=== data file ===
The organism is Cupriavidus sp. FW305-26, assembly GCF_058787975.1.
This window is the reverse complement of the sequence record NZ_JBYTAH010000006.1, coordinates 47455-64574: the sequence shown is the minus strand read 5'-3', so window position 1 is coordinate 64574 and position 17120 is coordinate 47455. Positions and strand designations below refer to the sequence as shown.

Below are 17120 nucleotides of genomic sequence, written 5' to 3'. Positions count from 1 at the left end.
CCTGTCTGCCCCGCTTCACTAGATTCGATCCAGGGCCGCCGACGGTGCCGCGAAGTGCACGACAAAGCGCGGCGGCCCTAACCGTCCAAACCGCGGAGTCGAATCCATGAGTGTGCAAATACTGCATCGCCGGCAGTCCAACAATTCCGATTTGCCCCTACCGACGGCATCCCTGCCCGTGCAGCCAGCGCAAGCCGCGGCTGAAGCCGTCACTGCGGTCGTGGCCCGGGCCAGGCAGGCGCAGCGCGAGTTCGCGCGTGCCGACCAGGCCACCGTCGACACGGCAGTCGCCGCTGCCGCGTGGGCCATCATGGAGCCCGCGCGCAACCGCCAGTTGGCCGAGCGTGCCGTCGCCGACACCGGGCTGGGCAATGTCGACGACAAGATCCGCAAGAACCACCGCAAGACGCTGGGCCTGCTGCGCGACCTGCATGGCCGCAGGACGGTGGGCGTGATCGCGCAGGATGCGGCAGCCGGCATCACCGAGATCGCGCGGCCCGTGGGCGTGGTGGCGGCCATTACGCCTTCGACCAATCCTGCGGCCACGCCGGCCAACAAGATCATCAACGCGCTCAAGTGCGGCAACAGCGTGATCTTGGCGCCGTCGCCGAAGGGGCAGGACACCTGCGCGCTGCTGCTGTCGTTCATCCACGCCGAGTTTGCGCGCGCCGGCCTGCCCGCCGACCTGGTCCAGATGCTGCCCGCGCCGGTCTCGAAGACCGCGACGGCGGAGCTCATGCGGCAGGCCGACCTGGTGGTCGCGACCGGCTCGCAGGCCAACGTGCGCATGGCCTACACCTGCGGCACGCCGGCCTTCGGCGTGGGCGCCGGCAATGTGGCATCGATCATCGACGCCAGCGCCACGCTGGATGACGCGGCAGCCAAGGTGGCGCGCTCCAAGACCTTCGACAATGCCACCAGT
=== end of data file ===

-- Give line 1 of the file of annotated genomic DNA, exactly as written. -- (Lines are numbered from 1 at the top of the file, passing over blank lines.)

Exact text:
The organism is Cupriavidus sp. FW305-26, assembly GCF_058787975.1.